Synod groups report on remarriage

Italian groups recommend greater pastoral attention to gays

(ANSA) - Vatican City, October 21 - Three Italian-language discussion groups tasked with examining the Church's position on remarried couples at the ongoing Synod on the Family at the Vatican agreed Wednesday that situations should be dealt with on a case-by-case basis at the discretion of the local bishop with greater inclusivity as a final aim.
    "It is not currently possible to establish general criteria that are applicable to all cases, which are sometimes very different," Group B moderated by Cardinal Edoardo Menichelli said in its report.
    Discernment should be "careful and respectful of the complexity of such situations," it added.
    The Synod Fathers concluded by calling on Pope Francis to "harmonise and further explore the complex subject (doctrine, discipline and law) of the sacrament of marriage, also taking into consideration pastoral action with respect to divorcees who remarry".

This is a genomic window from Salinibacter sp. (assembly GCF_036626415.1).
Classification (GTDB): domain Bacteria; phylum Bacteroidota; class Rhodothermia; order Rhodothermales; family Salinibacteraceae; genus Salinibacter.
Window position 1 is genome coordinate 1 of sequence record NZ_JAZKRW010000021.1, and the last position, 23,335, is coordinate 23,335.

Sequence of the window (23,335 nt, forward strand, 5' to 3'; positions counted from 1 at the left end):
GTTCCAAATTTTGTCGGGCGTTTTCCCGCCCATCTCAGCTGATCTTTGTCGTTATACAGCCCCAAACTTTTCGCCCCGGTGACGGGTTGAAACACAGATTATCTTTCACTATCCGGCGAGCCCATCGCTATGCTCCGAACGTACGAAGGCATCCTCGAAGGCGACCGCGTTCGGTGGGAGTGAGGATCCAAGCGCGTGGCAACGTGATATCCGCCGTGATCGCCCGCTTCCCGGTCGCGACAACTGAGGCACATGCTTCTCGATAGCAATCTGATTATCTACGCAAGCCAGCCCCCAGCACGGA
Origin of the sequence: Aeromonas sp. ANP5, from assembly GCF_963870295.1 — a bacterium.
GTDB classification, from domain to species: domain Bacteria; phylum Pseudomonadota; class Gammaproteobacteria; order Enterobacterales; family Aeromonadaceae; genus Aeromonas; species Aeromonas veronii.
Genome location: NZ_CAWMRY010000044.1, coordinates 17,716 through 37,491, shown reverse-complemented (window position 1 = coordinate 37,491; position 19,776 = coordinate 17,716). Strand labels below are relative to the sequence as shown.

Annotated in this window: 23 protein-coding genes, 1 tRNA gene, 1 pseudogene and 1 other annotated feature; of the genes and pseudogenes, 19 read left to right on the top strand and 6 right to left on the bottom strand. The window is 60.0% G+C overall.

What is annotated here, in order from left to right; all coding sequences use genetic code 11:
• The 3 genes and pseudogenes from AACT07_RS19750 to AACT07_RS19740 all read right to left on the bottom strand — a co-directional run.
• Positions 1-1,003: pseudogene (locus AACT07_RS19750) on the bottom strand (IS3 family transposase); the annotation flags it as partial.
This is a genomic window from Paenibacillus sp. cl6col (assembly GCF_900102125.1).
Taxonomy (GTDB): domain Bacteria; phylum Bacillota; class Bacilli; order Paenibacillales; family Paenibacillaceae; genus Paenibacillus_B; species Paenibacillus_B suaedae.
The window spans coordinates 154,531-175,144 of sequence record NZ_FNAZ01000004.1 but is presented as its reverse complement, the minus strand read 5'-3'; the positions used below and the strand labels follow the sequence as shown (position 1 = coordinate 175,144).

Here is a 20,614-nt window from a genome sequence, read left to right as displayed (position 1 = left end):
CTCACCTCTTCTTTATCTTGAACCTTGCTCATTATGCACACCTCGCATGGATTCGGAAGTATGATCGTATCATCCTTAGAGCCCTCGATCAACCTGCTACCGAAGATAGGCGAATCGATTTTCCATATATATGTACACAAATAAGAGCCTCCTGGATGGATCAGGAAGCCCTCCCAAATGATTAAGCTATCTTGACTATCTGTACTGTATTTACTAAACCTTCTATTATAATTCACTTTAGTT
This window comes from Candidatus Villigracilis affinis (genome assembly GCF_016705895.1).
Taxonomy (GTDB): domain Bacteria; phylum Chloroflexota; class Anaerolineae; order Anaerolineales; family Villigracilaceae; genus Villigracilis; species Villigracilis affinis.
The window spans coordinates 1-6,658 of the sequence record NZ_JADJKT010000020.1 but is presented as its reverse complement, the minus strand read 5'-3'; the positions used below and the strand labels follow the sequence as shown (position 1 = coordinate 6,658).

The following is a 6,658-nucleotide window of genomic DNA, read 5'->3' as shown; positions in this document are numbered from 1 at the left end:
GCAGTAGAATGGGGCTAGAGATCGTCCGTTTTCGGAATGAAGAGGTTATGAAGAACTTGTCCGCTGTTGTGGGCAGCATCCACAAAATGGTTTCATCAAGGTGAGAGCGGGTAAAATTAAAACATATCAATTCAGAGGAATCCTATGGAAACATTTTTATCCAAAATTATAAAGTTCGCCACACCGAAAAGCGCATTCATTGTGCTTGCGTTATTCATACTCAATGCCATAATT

Group A led by Cardinal Francesco Montenegro highlighted the need to promote "itineraries of faith, reconciliation and integration into the church community". "It is important that these itineraries include careful and cautious pastoral discernment under the final authority of the bishop," the group said.
    Group C led by Cardinal Angelo Bagnasco, president of the Italian bishops' conference, insisted on the removal of "certain forms of existing liturgical, educational and pastoral exclusion".
    The synod fathers stood by existing doctrine excluding remarried couples from communion but also stressed the importance of discernment under the leadership of the bishop and "in accordance with common criteria according to the virtue of prudence, educating Christian communities in the act of welcoming".
    Group C also recommended paying greater pastoral attention to "families with people with homosexual tendencies" and called for an "anthropological analysis" of the issue. They also denounced "undue economic and legislative pressure to introduce laws that equate civil unions to marriage".